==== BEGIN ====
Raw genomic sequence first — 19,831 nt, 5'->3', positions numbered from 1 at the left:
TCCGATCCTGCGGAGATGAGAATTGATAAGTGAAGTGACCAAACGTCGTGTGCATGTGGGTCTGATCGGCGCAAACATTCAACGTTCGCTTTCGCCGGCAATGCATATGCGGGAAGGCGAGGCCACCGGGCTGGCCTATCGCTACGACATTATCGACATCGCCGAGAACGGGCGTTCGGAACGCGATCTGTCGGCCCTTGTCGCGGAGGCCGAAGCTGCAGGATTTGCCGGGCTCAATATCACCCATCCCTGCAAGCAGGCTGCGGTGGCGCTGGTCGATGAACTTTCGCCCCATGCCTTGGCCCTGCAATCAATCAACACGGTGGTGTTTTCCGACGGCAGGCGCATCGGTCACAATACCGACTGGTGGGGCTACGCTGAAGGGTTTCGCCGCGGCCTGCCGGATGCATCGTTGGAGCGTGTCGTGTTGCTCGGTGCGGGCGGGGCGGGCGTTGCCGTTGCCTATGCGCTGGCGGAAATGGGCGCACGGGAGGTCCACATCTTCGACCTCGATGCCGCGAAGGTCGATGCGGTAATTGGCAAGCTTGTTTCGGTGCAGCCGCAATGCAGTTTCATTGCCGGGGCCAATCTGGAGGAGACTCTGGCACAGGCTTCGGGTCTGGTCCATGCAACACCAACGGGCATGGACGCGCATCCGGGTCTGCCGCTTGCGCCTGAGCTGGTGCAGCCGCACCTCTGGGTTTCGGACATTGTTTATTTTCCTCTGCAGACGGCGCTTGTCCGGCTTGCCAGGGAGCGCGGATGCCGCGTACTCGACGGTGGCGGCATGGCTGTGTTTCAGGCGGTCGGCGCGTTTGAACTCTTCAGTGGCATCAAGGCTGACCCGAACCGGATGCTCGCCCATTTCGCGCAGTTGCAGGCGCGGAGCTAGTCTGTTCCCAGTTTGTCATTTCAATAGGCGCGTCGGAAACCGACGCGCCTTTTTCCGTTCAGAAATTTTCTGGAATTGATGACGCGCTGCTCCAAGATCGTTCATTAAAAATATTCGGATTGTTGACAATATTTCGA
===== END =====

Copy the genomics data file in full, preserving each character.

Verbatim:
Raw genomic sequence first — 19,831 nt, 5'->3', positions numbered from 1 at the left:
TCCGATCCTGCGGAGATGAGAATTGATAAGTGAAGTGACCAAACGTCGTGTGCATGTGGGTCTGATCGGCGCAAACATTCAACGTTCGCTTTCGCCGGCAATGCATATGCGGGAAGGCGAGGCCACCGGGCTGGCCTATCGCTACGACATTATCGACATCGCCGAGAACGGGCGTTCGGAACGCGATCTGTCGGCCCTTGTCGCGGAGGCCGAAGCTGCAGGATTTGCCGGGCTCAATATCACCCATCCCTGCAAGCAGGCTGCGGTGGCGCTGGTCGATGAACTTTCGCCCCATGCCTTGGCCCTGCAATCAATCAACACGGTGGTGTTTTCCGACGGCAGGCGCATCGGTCACAATACCGACTGGTGGGGCTACGCTGAAGGGTTTCGCCGCGGCCTGCCGGATGCATCGTTGGAGCGTGTCGTGTTGCTCGGTGCGGGCGGGGCGGGCGTTGCCGTTGCCTATGCGCTGGCGGAAATGGGCGCACGGGAGGTCCACATCTTCGACCTCGATGCCGCGAAGGTCGATGCGGTAATTGGCAAGCTTGTTTCGGTGCAGCCGCAATGCAGTTTCATTGCCGGGGCCAATCTGGAGGAGACTCTGGCACAGGCTTCGGGTCTGGTCCATGCAACACCAACGGGCATGGACGCGCATCCGGGTCTGCCGCTTGCGCCTGAGCTGGTGCAGCCGCACCTCTGGGTTTCGGACATTGTTTATTTTCCTCTGCAGACGGCGCTTGTCCGGCTTGCCAGGGAGCGCGGATGCCGCGTACTCGACGGTGGCGGCATGGCTGTGTTTCAGGCGGTCGGCGCGTTTGAACTCTTCAGTGGCATCAAGGCTGACCCGAACCGGATGCTCGCCCATTTCGCGCAGTTGCAGGCGCGGAGCTAGTCTGTTCCCAGTTTGTCATTTCAATAGGCGCGTCGGAAACCGACGCGCCTTTTTCCGTTCAGAAATTTTCTGGAATTGATGACGCGCTGCTCCAAGATCGTTCATTAAAAATATTCGGATTGTTGACAATATTTCGA